HV Mfg Magazine – Spring 2021 Issue


Pine Bush High School

Gene Haas Foundation Invests in Pine Bush High School and its Students

Pine Bush HS students
Earlier this year Pine Bush High School became the first high school in the world to receive a naming grant from the Gene Haas Foundation. Haas Automation is an industry-leading machine tool manufacturing company headquartered in California. Their foundation supports career and technical education programs across the nation and has donated $250,000 in support of Pine Bush’s STEAM program.

The grant will help renovate and expand space at the school for the program. Four new classrooms and an addition outside of the building are included in the construction plans. Renovations will begin in July with a two-year timeline for completion.

Expanding the space means more students can participate in the program. There will be more space for machines for training, and the design lab and woodshop will receive upgrades as well.

Pine Bush HS Gene Haas Innovation Center artist rendering

A Unique School

“For [Hass] to want to invest a quarter million dollars in support of our program shows the level of commitment that we have to our students and the quality of program that our teachers are producing,” says Aaron Hopmayer, Pine Bush High School Principal.

Expanding the STEAM program means a much larger demographic of students will have opportunities, explains Kenny Marshall, Secondary STEAM Coach at Pine Bush. The school has expanded its reach so that a wide range of students can train. “From the most at-risk student to the valedictorian–they are in these programs and they’re working together. It’s a great level playing ground for everyone,” he says.

The school is composed of 1,800 students with about 300 taking STEAM courses.

In March 2020, Pine Bush became the forty-sixth high school in the country with a program sponsored by SME PRIME (Society of Manufacturing Engineer’s Partnership Response In Manufacturing Education). The Council of Industry helped connect Pine Bush with SME. Hopmayer and Marshall expect the number of students in PRIME to increase as the STEAM program expands.

The program has allowed students who choose not to pursue post-secondary education to find job placement in manufacturing companies.

Multiple Paths

The program has allowed students who choose not to pursue post-secondary education to find job placement in manufacturing companies. Two students were recently hired at CreoDent and other local companies have directly asked for Pine Bush students. In the past several years, students have received $35,000 in scholarships alone from Haas.

Pine Bush HS Student Amy DeSena
Pine Bush Student Amy DeSena working on an aluminum turners cube for her Haas mill certification.

Pine Bush has a partnership allowing its students to collaborate with RPI students in their senior capstone manufacturing. Students have also worked with RPI by creating parts for mechanical pencils to send to RPI students. The high school seniors learn on the same machines as RPI seniors.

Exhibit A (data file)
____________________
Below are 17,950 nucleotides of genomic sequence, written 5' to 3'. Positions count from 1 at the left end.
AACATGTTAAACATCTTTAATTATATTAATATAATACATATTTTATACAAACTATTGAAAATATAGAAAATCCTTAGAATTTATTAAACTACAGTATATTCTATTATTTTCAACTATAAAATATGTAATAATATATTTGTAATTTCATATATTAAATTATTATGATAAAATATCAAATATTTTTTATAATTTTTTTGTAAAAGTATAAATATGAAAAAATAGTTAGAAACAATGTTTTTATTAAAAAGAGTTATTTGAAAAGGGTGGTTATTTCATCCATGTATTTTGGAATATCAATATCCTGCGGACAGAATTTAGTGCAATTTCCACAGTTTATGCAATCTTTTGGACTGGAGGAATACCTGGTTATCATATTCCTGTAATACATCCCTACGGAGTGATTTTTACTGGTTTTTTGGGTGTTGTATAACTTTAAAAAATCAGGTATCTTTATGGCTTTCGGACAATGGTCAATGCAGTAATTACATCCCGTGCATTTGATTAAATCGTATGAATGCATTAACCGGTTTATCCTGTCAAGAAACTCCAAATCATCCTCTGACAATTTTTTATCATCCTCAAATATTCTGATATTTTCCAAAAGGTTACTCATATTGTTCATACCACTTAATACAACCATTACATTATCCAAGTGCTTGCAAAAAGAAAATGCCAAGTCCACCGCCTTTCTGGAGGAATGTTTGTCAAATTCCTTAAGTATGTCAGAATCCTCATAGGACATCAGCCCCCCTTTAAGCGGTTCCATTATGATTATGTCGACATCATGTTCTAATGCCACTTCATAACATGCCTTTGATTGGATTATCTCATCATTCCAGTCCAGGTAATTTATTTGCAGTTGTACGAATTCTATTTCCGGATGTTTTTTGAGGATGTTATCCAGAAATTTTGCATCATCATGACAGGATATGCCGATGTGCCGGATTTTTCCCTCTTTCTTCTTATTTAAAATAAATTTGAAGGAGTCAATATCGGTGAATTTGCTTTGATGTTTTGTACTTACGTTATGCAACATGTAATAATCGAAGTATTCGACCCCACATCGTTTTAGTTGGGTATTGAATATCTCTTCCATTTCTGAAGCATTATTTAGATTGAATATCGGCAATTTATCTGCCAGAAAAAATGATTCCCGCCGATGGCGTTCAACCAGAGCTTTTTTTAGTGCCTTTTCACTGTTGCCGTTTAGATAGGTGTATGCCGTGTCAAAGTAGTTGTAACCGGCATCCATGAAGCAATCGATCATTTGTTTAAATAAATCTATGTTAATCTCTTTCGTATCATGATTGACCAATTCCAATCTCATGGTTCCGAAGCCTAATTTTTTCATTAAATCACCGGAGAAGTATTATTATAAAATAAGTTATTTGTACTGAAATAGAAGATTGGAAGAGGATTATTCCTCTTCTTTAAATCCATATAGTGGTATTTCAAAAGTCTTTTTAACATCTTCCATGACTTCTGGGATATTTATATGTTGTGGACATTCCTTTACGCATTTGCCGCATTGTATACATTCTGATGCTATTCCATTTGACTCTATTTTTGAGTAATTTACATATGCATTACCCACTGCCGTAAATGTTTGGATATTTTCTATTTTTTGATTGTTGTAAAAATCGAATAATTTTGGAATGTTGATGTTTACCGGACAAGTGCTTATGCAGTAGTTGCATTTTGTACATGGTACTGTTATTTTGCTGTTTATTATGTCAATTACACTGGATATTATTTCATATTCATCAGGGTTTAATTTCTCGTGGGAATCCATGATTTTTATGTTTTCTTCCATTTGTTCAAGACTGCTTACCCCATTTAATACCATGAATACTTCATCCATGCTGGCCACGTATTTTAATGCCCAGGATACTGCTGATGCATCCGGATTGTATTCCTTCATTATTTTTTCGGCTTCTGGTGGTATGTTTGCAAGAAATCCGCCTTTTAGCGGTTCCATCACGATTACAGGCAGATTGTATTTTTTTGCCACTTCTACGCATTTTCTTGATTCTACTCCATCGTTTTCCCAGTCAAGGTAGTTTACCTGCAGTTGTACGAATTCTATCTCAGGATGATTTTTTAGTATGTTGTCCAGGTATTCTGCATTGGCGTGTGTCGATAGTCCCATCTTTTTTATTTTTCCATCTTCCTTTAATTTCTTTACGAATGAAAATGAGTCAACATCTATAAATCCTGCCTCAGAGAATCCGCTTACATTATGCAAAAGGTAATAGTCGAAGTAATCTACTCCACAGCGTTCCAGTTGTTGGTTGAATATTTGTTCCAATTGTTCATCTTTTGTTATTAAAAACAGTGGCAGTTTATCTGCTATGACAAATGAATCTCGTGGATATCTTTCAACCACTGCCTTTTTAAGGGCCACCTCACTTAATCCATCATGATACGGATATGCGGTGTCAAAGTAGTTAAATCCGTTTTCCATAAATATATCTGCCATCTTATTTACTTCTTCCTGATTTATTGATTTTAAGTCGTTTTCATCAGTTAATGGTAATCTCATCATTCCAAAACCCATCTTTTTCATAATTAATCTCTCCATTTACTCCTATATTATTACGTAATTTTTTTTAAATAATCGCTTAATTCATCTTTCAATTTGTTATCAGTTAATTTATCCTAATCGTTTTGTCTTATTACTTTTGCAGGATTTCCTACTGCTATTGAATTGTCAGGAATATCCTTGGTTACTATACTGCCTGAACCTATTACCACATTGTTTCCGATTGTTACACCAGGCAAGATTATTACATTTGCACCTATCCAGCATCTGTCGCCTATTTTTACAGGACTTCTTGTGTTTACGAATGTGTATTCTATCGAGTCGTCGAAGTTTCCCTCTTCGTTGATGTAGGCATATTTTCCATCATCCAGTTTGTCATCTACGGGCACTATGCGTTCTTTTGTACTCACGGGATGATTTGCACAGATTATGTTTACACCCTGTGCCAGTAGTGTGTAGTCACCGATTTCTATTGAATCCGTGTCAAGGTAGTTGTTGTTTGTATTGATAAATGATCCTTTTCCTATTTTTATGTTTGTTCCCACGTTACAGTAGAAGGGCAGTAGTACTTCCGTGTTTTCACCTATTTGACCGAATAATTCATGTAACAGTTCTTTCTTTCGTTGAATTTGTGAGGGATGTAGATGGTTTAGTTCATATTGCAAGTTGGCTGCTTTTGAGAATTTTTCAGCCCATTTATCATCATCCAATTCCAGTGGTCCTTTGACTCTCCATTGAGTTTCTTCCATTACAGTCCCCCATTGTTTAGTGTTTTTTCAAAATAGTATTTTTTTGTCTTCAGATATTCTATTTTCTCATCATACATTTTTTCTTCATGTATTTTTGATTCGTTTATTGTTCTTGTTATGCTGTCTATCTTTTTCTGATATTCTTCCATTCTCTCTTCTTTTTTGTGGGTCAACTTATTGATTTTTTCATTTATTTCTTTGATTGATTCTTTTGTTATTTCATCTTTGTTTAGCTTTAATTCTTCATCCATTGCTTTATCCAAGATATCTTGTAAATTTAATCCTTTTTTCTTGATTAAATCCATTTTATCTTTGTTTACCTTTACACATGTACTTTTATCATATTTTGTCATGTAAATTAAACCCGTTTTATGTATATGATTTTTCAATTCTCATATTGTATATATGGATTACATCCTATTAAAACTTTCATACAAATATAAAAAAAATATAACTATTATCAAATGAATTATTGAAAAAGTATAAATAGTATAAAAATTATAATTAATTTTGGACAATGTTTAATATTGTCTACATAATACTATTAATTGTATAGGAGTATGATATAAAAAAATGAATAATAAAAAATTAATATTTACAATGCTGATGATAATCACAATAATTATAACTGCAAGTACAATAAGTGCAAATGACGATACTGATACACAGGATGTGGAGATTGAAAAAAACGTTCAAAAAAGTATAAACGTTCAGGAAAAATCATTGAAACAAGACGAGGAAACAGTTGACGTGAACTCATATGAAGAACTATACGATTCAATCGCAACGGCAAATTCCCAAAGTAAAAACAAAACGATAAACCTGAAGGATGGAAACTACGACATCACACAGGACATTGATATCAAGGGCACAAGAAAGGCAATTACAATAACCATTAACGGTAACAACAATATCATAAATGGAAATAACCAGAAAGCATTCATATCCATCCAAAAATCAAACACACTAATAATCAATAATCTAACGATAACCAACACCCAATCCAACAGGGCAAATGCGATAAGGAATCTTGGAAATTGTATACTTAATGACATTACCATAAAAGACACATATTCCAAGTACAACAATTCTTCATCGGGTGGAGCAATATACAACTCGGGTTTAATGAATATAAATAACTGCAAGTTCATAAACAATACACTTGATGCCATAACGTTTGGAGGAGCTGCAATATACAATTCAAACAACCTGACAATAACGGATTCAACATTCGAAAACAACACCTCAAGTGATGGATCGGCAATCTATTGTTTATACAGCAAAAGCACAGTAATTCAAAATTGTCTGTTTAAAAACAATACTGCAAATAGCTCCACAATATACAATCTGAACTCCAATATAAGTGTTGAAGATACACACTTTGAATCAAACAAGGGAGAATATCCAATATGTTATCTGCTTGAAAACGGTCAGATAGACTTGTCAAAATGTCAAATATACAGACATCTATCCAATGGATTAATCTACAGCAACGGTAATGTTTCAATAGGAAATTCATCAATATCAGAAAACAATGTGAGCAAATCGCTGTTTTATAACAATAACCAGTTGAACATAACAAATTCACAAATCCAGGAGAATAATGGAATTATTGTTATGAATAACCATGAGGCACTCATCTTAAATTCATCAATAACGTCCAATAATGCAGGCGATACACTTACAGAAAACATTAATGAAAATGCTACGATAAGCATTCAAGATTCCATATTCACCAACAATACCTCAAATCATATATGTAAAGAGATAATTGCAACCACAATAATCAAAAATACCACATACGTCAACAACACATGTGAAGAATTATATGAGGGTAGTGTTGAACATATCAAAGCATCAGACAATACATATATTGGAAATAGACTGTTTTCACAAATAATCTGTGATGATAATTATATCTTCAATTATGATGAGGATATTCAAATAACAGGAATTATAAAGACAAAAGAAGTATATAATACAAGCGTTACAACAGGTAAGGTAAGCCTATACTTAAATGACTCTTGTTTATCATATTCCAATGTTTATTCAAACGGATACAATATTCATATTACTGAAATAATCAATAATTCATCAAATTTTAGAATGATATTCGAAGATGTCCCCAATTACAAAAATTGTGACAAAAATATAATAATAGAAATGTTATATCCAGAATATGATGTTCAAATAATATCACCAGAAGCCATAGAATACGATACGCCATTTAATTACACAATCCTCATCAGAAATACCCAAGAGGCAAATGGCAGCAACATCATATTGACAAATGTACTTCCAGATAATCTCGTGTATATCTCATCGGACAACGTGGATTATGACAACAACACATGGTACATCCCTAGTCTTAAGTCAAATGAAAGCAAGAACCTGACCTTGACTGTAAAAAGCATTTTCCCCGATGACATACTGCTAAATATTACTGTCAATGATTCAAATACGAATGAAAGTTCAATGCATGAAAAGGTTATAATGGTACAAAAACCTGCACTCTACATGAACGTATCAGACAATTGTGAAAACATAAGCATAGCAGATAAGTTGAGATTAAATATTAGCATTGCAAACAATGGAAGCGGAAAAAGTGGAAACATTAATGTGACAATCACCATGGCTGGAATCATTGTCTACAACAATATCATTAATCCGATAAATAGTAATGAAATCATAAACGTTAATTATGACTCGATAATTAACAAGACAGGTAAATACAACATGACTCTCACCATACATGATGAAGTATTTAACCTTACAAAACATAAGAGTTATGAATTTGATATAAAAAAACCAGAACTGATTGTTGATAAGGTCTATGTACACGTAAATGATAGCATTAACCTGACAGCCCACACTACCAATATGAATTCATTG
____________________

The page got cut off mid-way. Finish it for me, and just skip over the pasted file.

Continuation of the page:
“I haven’t seen many high schools at the level of Pine Bush and the dedication that they put into the program,” says Marty McGill, VP of Allendale Machinery Systems, who is working alongside Pine Bush and Haas. McGill emphasizes the mutual benefit to students and the Hudson Valley: students will graduate from high school with training experience and local manufacturers will have access to skilled candidates. “Pine Bush has a great program. The students are very, very lucky to have a school and people who are willing to make it happen,” he says. Hopmayer explains that the program allows students to learn about different sectors before having to commit to a specific career path. “We try to expose kids while they’re in high school to all these different career opportunities. College is an expensive way to learn,” he says.

“Expanding the STEAM program means a much larger demographic of students will have opportunities.”
– Kenny Marshall, Secondary STEAM Coach at Pine Bush

What’s Next

In the future, Hopmayer and Marshall look to partner with businesses to expand the reach of their program. Additionally, they plan to tweak some course curricula to align with the Council of Industry apprentice requirements, so students can enter the apprenticeship program in an advanced place. They also want to refurbish all the STEAM programs and update space and machinery. They look to have more students involved with STEAM and eventually open more opportunities for extracurricular activities, such as an afterschool program or late night program opened to adults and the public.

Aaron Hopmayer with Ken Marshall and Marty McGill
(Left to Right) Pine Bush Principal Aaron Hopmayer, Secondary STEAM Coach Ken Marshall and Allendale Machinery Vice President Marty McGill have worked together to build the school’s highly successful Manufacturing and engineering program.

To learn more about how you can support or become more involved with Pine Bush’s STEAM Program contact:

Aaron Hopmayer, Pine Bush High School Principal. aaron.hopmayer@pinebushschools.org

Allendale Pine Bush HS

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